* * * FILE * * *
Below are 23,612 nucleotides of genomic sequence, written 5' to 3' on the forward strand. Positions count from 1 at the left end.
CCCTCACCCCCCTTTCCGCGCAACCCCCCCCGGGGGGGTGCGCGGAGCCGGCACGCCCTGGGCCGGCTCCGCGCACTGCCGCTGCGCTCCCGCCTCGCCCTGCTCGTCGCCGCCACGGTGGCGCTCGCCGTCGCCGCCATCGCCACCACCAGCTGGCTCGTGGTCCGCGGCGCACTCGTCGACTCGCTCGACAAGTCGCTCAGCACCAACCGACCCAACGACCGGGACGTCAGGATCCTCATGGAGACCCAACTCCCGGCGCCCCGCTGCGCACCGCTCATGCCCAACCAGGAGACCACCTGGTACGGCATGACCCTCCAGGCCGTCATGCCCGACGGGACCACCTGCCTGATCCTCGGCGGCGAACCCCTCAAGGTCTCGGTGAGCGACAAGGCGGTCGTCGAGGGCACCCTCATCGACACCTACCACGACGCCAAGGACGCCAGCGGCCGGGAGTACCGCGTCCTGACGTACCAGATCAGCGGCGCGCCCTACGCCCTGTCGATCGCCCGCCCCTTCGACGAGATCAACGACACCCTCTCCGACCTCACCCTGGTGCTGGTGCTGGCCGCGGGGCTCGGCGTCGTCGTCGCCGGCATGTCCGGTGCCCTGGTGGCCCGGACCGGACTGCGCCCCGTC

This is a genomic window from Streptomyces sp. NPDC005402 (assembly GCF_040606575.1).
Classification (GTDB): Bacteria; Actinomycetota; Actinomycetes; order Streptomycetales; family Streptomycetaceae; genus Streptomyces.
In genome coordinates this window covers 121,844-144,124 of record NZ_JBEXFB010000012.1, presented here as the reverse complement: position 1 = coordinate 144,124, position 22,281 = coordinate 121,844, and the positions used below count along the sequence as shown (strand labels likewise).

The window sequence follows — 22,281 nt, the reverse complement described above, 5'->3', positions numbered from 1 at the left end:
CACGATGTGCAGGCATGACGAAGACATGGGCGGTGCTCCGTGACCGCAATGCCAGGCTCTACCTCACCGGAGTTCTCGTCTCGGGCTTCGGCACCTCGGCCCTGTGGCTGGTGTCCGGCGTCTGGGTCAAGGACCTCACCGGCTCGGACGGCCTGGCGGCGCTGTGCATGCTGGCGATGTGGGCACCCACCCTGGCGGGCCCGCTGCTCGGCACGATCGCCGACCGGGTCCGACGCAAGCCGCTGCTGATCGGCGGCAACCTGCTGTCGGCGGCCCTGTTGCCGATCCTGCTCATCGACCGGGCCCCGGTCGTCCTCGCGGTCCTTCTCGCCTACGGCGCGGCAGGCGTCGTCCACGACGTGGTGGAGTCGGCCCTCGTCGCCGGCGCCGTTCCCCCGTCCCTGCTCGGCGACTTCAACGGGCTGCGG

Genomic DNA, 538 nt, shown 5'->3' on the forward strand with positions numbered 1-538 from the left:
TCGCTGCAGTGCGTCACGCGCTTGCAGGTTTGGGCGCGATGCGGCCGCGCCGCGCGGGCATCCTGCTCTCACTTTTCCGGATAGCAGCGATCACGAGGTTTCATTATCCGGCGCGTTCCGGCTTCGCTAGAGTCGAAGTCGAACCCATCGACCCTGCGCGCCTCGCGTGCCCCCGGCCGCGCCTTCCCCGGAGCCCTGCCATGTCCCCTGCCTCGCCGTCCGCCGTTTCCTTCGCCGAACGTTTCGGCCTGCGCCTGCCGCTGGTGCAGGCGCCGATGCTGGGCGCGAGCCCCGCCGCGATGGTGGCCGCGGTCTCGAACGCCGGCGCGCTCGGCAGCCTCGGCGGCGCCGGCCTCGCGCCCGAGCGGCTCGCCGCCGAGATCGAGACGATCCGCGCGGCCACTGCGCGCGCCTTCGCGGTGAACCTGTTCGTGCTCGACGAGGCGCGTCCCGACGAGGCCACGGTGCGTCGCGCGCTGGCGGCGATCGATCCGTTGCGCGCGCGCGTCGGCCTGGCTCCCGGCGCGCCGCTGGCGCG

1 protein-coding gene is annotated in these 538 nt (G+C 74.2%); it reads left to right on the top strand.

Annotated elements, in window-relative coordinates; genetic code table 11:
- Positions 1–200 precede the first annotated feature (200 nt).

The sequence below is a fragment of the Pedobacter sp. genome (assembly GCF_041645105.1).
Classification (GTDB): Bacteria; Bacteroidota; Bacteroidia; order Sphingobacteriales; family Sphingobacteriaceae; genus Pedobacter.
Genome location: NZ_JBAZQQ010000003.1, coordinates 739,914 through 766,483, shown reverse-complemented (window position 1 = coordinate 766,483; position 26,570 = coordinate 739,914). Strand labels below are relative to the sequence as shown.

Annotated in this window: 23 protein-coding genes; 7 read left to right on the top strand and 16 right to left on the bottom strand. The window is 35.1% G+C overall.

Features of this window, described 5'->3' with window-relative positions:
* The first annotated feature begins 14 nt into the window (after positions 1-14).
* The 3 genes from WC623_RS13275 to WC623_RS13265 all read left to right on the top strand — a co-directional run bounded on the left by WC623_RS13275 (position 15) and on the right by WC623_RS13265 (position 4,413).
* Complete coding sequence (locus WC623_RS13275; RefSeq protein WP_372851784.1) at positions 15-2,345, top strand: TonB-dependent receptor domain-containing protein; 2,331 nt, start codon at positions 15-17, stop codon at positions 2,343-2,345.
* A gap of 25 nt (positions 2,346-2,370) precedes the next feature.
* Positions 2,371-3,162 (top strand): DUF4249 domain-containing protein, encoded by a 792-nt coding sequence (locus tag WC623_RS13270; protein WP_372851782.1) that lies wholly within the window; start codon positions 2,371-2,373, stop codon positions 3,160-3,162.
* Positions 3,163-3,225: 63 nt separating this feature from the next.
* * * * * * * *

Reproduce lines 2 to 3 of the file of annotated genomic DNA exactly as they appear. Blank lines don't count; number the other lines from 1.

CCCTCACCCCCCTTTCCGCGCAACCCCCCCCGGGGGGGTGCGCGGAGCCGGCACGCCCTGGGCCGGCTCCGCGCACTGCCGCTGCGCTCCCGCCTCGCCCTGCTCGTCGCCGCCACGGTGGCGCTCGCCGTCGCCGCCATCGCCACCACCAGCTGGCTCGTGGTCCGCGGCGCACTCGTCGACTCGCTCGACAAGTCGCTCAGCACCAACCGACCCAACGACCGGGACGTCAGGATCCTCATGGAGACCCAACTCCCGGCGCCCCGCTGCGCACCGCTCATGCCCAACCAGGAGACCACCTGGTACGGCATGACCCTCCAGGCCGTCATGCCCGACGGGACCACCTGCCTGATCCTCGGCGGCGAACCCCTCAAGGTCTCGGTGAGCGACAAGGCGGTCGTCGAGGGCACCCTCATCGACACCTACCACGACGCCAAGGACGCCAGCGGCCGGGAGTACCGCGTCCTGACGTACCAGATCAGCGGCGCGCCCTACGCCCTGTCGATCGCCCGCCCCTTCGACGAGATCAACGACACCCTCTCCGACCTCACCCTGGTGCTGGTGCTGGCCGCGGGGCTCGGCGTCGTCGTCGCCGGCATGTCCGGTGCCCTGGTGGCCCGGACCGGACTGCGCCCCGTC

This is a genomic window from Streptomyces sp. NPDC005402 (assembly GCF_040606575.1).